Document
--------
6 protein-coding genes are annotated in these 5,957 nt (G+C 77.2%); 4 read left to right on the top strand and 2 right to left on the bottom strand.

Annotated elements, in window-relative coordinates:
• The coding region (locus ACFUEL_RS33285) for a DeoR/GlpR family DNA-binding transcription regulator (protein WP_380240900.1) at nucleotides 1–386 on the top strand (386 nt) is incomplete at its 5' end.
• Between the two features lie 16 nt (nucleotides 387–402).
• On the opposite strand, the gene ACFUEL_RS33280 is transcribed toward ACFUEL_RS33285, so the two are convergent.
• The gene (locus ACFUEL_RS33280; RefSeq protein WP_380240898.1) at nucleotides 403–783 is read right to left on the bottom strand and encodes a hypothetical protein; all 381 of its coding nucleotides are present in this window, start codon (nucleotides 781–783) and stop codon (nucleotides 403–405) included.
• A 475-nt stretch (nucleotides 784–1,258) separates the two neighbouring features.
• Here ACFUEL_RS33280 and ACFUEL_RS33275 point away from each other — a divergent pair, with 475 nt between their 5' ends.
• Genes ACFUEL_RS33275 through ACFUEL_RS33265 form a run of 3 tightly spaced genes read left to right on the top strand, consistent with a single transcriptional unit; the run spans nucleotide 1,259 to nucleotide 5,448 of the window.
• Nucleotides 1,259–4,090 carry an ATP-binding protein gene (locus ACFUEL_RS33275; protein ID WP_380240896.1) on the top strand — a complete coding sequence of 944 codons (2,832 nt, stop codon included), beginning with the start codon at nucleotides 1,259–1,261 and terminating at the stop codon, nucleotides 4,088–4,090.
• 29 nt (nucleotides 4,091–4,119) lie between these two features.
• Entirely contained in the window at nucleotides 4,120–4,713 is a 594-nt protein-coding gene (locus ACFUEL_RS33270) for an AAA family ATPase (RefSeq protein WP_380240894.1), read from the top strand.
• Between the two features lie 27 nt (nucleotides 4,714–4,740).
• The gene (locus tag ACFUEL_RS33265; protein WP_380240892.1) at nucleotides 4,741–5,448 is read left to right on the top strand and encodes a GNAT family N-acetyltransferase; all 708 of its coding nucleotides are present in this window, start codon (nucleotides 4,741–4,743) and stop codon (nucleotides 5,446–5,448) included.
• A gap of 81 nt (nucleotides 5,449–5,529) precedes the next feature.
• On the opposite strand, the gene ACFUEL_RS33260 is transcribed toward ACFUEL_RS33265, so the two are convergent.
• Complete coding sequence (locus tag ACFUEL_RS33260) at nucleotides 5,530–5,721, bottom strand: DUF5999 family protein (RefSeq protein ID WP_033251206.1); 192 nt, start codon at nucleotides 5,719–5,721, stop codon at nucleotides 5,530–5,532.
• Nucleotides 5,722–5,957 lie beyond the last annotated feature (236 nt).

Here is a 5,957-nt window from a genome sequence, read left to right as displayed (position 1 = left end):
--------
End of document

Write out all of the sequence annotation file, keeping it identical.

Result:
6 protein-coding genes are annotated in these 5,957 nt (G+C 77.2%); 4 read left to right on the top strand and 2 right to left on the bottom strand.

Annotated elements, in window-relative coordinates:
• The coding region (locus ACFUEL_RS33285) for a DeoR/GlpR family DNA-binding transcription regulator (protein WP_380240900.1) at nucleotides 1–386 on the top strand (386 nt) is incomplete at its 5' end.
• Between the two features lie 16 nt (nucleotides 387–402).
• On the opposite strand, the gene ACFUEL_RS33280 is transcribed toward ACFUEL_RS33285, so the two are convergent.
• The gene (locus ACFUEL_RS33280; RefSeq protein WP_380240898.1) at nucleotides 403–783 is read right to left on the bottom strand and encodes a hypothetical protein; all 381 of its coding nucleotides are present in this window, start codon (nucleotides 781–783) and stop codon (nucleotides 403–405) included.
• A 475-nt stretch (nucleotides 784–1,258) separates the two neighbouring features.
• Here ACFUEL_RS33280 and ACFUEL_RS33275 point away from each other — a divergent pair, with 475 nt between their 5' ends.
• Genes ACFUEL_RS33275 through ACFUEL_RS33265 form a run of 3 tightly spaced genes read left to right on the top strand, consistent with a single transcriptional unit; the run spans nucleotide 1,259 to nucleotide 5,448 of the window.
• Nucleotides 1,259–4,090 carry an ATP-binding protein gene (locus ACFUEL_RS33275; protein ID WP_380240896.1) on the top strand — a complete coding sequence of 944 codons (2,832 nt, stop codon included), beginning with the start codon at nucleotides 1,259–1,261 and terminating at the stop codon, nucleotides 4,088–4,090.
• 29 nt (nucleotides 4,091–4,119) lie between these two features.
• Entirely contained in the window at nucleotides 4,120–4,713 is a 594-nt protein-coding gene (locus ACFUEL_RS33270) for an AAA family ATPase (RefSeq protein WP_380240894.1), read from the top strand.
• Between the two features lie 27 nt (nucleotides 4,714–4,740).
• The gene (locus tag ACFUEL_RS33265; protein WP_380240892.1) at nucleotides 4,741–5,448 is read left to right on the top strand and encodes a GNAT family N-acetyltransferase; all 708 of its coding nucleotides are present in this window, start codon (nucleotides 4,741–4,743) and stop codon (nucleotides 5,446–5,448) included.
• A gap of 81 nt (nucleotides 5,449–5,529) precedes the next feature.
• On the opposite strand, the gene ACFUEL_RS33260 is transcribed toward ACFUEL_RS33265, so the two are convergent.
• Complete coding sequence (locus tag ACFUEL_RS33260) at nucleotides 5,530–5,721, bottom strand: DUF5999 family protein (RefSeq protein ID WP_033251206.1); 192 nt, start codon at nucleotides 5,719–5,721, stop codon at nucleotides 5,530–5,532.
• Nucleotides 5,722–5,957 lie beyond the last annotated feature (236 nt).

Here is a 5,957-nt window from a genome sequence, read left to right as displayed (position 1 = left end):